COLUMBUS, Ohio – State Representatives Michael Stinziano (D-Columbus) and Mike Duffey (R-Worthington), who chairs the House Higher Education subcommittee, will together introduce legislation to exempt college textbooks from Ohio sales tax.
“As the costs of tuition, fees and materials for college students rise, exempting textbooks from the state sales tax provides students and families with a tool to help make college more affordable,” says Stinziano. “We should provide every opportunity possible to reduce the financial burden on students who wish to further their academic and professional careers here in Ohio.”
A majority (27) of states currently exempt textbooks from sales and use tax. Students wishing to purchase sales tax-free textbooks would be asked to show proof of enrollment at an Ohio institution of higher education.
“The price of college textbooks has risen at three times the rate of inflation since I was born – more than 1,000% since 1977,” said Rep. Duffey. “While this is outrageous in itself, consider the insult of states charging sales tax for something students have no choice but to purchase to attend college. We don’t tax tuition in Ohio. Why tax books?”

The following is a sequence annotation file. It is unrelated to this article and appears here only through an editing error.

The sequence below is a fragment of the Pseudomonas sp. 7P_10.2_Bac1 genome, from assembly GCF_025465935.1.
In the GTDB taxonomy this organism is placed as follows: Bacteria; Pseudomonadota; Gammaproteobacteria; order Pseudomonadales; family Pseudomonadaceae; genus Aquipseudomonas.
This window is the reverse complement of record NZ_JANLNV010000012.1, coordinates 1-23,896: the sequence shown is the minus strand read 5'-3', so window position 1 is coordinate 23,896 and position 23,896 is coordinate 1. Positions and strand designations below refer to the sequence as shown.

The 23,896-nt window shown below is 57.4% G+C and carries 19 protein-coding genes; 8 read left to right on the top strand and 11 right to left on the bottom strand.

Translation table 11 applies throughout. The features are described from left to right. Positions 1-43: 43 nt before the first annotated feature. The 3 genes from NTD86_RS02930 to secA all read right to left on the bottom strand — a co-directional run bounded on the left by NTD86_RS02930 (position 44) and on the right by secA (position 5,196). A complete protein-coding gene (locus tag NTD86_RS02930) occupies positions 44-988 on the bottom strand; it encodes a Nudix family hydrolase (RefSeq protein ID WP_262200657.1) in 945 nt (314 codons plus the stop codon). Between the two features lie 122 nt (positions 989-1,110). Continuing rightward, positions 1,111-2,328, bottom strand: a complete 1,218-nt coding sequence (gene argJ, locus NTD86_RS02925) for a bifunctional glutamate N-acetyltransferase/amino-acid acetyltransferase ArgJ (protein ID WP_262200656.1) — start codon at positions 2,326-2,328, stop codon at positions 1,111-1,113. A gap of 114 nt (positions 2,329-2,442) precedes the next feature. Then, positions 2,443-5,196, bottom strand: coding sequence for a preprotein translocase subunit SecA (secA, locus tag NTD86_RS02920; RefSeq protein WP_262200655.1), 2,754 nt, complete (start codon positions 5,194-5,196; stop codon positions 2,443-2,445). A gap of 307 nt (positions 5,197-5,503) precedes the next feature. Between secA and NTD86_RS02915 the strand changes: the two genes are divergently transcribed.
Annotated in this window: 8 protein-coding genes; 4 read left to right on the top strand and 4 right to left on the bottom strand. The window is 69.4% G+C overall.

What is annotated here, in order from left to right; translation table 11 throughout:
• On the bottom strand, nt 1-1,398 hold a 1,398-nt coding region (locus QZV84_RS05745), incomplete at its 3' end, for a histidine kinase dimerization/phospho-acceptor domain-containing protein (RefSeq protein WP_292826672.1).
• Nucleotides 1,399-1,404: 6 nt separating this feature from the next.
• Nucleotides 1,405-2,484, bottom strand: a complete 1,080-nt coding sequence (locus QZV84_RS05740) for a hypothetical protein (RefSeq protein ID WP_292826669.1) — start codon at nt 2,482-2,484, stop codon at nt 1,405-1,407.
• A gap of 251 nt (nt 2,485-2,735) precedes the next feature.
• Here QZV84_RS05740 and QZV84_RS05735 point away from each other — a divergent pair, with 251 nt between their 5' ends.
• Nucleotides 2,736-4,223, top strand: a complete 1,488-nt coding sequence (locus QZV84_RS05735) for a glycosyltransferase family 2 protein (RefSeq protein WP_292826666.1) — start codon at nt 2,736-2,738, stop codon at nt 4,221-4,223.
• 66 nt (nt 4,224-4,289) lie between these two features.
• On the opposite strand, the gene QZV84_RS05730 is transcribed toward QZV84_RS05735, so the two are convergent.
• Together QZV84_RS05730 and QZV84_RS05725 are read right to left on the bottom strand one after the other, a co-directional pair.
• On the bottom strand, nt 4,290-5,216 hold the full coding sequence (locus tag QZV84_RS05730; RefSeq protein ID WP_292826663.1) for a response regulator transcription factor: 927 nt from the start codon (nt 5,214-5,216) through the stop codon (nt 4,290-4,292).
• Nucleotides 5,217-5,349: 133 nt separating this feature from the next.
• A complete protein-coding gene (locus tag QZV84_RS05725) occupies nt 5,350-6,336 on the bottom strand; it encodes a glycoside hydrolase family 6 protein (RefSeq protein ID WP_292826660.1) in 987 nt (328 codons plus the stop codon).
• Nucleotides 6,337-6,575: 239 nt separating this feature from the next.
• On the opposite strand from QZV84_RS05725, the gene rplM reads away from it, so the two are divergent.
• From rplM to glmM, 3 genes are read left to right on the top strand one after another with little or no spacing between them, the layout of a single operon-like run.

According to The College Board, the average college student spends nearly $1,200 a year on books and supplies for class. The total cost of attendance, including tuition, fees, and course materials for college students have greatly increased in the United States over the past several decades, stirring great debate in the Ohio legislature recently.
“In a broader sense, we need to do something to introduce more competition into the textbook market, such as so-called ‘open textbooks’ that are free to students,” said Duffey. “But Rep. Stinziano is right on the mark that we must address sales tax too.”